Abbott wins U.S. emergency use authorization for new COVID-19 antibody test
(Reuters) – Abbott Laboratories said on Monday the U.S. Food and Drug Administration has issued an emergency use authorization for its lab-based COVID-19 antibody blood test.
The test, AdviseDx, can be used to identify a type of antibody called Immunoglobulin M (IgM) in blood samples to determine if someone has been exposure to the novel coronavirus, potentially indicating a recent or prior infection.
Abbott has already received emergency use authorization for seven tests, including molecular tests, a rapid antigen test and another test which can detect a type of antibody called IgG.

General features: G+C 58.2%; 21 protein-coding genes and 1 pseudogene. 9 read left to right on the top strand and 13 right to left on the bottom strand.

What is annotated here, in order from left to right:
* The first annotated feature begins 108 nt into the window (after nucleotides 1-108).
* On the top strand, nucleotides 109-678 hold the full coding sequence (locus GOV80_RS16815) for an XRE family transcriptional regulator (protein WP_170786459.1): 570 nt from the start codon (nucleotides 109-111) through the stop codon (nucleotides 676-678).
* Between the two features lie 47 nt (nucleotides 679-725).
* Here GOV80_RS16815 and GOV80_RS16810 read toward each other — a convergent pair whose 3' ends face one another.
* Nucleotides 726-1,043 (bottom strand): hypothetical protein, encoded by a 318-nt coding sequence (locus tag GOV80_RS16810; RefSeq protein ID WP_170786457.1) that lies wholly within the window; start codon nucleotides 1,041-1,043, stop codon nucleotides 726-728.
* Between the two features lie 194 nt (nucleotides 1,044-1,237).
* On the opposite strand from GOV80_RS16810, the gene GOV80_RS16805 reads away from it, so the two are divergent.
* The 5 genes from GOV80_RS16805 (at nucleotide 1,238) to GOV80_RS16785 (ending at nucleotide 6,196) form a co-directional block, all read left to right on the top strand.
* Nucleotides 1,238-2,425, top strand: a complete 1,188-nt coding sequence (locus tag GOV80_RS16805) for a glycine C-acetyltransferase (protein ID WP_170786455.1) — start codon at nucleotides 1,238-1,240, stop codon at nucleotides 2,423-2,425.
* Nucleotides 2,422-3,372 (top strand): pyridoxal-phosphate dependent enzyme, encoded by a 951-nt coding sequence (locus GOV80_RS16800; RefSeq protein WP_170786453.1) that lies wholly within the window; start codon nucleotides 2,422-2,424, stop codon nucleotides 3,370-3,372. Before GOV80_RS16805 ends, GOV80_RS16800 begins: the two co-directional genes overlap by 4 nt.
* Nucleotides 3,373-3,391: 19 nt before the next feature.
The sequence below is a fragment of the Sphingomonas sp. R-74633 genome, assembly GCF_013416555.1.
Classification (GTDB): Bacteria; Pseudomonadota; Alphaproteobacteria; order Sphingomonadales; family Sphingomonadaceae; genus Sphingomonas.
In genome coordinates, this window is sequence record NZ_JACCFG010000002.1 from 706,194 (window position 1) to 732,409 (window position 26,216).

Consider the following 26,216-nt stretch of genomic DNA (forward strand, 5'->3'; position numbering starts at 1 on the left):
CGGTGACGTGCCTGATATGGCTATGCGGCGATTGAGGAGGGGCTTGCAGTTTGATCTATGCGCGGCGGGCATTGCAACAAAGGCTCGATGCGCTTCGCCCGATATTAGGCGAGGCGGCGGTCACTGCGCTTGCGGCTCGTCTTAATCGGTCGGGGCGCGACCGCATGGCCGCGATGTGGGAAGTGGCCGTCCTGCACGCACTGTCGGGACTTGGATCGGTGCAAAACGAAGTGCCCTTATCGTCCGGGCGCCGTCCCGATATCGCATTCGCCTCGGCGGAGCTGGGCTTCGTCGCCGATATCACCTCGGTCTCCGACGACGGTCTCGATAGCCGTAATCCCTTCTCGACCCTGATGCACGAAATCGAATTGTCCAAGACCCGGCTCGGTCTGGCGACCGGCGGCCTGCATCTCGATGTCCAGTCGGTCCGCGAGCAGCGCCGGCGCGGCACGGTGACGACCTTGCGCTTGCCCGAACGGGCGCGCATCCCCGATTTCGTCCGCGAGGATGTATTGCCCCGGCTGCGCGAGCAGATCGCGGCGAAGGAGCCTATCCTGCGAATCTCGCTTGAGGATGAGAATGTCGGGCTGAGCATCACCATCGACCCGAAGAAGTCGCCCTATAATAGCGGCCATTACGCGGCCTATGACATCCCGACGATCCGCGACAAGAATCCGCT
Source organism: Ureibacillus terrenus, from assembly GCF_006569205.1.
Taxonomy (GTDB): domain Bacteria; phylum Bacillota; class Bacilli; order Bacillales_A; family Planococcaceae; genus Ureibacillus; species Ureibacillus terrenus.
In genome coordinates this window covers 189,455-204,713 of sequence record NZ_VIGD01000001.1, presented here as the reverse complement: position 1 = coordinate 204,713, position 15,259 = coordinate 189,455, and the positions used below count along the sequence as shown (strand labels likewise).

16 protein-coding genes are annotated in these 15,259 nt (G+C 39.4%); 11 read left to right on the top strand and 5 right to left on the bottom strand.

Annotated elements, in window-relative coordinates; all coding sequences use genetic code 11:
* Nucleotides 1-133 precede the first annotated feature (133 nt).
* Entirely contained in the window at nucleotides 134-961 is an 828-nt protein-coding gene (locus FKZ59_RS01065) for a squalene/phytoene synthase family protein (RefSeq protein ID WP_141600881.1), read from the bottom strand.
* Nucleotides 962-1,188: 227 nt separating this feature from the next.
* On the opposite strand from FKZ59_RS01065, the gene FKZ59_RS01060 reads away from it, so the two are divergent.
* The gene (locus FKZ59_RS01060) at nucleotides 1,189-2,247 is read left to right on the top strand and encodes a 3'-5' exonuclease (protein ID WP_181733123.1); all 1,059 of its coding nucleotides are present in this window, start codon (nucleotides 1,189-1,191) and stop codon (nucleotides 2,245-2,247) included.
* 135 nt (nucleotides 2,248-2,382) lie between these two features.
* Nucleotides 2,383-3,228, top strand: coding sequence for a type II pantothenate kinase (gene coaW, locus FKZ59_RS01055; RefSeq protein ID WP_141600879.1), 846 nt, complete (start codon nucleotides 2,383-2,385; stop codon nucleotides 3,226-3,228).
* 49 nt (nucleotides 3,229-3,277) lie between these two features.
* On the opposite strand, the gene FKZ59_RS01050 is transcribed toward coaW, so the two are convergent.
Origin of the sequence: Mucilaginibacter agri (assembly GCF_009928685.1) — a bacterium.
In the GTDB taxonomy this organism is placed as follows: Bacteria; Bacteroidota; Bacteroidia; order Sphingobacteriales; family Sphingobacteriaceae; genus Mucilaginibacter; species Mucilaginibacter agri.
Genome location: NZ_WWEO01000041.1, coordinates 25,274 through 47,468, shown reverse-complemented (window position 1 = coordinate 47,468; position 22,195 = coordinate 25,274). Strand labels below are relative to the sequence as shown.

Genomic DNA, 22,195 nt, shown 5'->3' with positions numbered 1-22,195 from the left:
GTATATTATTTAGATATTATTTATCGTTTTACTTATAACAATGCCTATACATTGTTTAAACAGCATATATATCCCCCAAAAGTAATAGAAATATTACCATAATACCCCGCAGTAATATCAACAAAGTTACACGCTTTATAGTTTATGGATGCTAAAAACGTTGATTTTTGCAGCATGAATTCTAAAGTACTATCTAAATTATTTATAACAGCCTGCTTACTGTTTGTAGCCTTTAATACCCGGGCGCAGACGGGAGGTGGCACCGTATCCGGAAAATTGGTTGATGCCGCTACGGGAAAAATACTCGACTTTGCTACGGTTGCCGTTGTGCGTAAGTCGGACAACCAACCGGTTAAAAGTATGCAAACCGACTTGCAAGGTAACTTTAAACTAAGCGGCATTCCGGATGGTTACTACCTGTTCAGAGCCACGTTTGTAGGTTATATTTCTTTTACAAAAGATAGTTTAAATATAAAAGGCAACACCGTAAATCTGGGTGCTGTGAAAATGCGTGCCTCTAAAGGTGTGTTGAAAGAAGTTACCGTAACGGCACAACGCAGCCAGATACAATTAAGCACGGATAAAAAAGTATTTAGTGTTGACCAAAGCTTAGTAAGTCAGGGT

The FDA’s emergency use authorization allows the use of unapproved medical products in an emergency to diagnose, treat, or prevent serious or life-threatening diseases with no adequate or approved alternatives.
IgG is longer lasting in the body after an infection, but IgM is more useful for determining a recent exposure to the coronavirus as these antibodies become undetectable weeks to months following an infection, Abbott said here.
Unlike molecular tests, which can detect whether someone has the coronavirus, antibody tests determine if someone has had a previous infection by detecting disease-fighting proteins called antibodies.
However, antibody tests are not recommended as the sole basis of diagnosis of COVID-19 as these antibodies may not be detected in the early days of the infection.
Shares of Abbott were up 0.5% at $110.21 in early trading.
Reporting by Manojna Maddipatla in Bengaluru; Editing by Amy Caren Daniel
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